The Czech Republic is on course to produce 250,000 less cars this year according to Reuters. Driven by continuing chip shortages, production is on track to be lower than during the height of the Covid-19 pandemic, fueled by the market’s largest producer, VW, who have previously said they would limit production and shut down plants until the end of the year. Automotive manufacturing makes up 35% of the Czech economy, employing 120,000 people, producing 1.3million units per year and drives most major leasing and contract hire markets in Western Europe. Read more about the store here.
The global semiconductor shortage that has impacted products from iPhones to Playstations has further impacted vehicle production. According to the BBC, Toyota, the world’s biggest car marker, has forecast 40% less vehicles to be produced in September, reducing output from 900,000 to 540,000. Last week, Volkswagen also warned that the supply of chips in Q3 may be “volatile and tight” leading to a follow on from their production cuts earlier in the year. Read more here.
The Ford F150 has been the top selling vehicle in any category in the US for decades. Commentators are calling this the most significant EV launch since the Tesla Model S and it is firmly targeted at US consumers while demonstrating Ford’s intention to electrify its whole range. The OEM is promising is promising a driving range of up to 230 miles on the standard battery and 300 miles for the extended model. Click here for more details.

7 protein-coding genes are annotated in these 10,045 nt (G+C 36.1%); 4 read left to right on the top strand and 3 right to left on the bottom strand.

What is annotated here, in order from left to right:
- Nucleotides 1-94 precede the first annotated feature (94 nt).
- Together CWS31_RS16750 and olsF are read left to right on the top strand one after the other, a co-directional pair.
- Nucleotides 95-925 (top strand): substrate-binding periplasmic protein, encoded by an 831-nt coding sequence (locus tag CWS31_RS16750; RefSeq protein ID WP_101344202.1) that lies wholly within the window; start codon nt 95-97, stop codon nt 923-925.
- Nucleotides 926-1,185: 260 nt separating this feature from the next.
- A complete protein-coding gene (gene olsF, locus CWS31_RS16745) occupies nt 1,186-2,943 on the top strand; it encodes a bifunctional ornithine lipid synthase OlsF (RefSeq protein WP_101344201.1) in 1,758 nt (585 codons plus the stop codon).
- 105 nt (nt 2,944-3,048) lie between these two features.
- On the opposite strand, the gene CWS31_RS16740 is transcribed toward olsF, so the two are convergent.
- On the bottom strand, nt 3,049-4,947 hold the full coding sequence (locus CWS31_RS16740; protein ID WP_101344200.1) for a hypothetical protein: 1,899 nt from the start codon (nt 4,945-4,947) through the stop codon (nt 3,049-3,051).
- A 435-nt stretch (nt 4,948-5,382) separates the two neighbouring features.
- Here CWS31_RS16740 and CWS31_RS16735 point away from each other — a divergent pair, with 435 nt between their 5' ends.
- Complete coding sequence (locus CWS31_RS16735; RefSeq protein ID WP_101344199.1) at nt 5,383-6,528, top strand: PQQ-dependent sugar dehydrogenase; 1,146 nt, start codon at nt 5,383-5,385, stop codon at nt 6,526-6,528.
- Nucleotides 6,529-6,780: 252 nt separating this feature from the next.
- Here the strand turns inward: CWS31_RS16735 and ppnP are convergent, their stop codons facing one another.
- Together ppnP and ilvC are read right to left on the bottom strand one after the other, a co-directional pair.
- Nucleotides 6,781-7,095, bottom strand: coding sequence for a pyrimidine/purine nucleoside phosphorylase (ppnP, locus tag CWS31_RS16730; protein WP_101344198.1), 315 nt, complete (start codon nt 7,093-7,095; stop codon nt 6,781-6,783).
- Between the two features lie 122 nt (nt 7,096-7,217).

Over the weekend, Mercedes-Benz announced their plans to move to an “emission-free and software driven” future. By 2022, the OEM will have battery electric vehicles (BEV) in all segments and from 2025 onwards, all newly launched vehicle architectures will be electric-only and customers will be able to choose an all-electric alternative for every model the company makes. Click here to read their press release.
Autonews.com are reporting that U.S. Commerce Secretary Gina Raimondo is holding a series of meetings with chip manufacturers to increase transparency on production. This in turn looks to promote a gradual increase in the supply of semiconductors to automotive players. The semiconductor crisis has been well publicized in the automotive world and according to Goldman Sachs, has had a $110 billion impact on the sector. Click here to read more.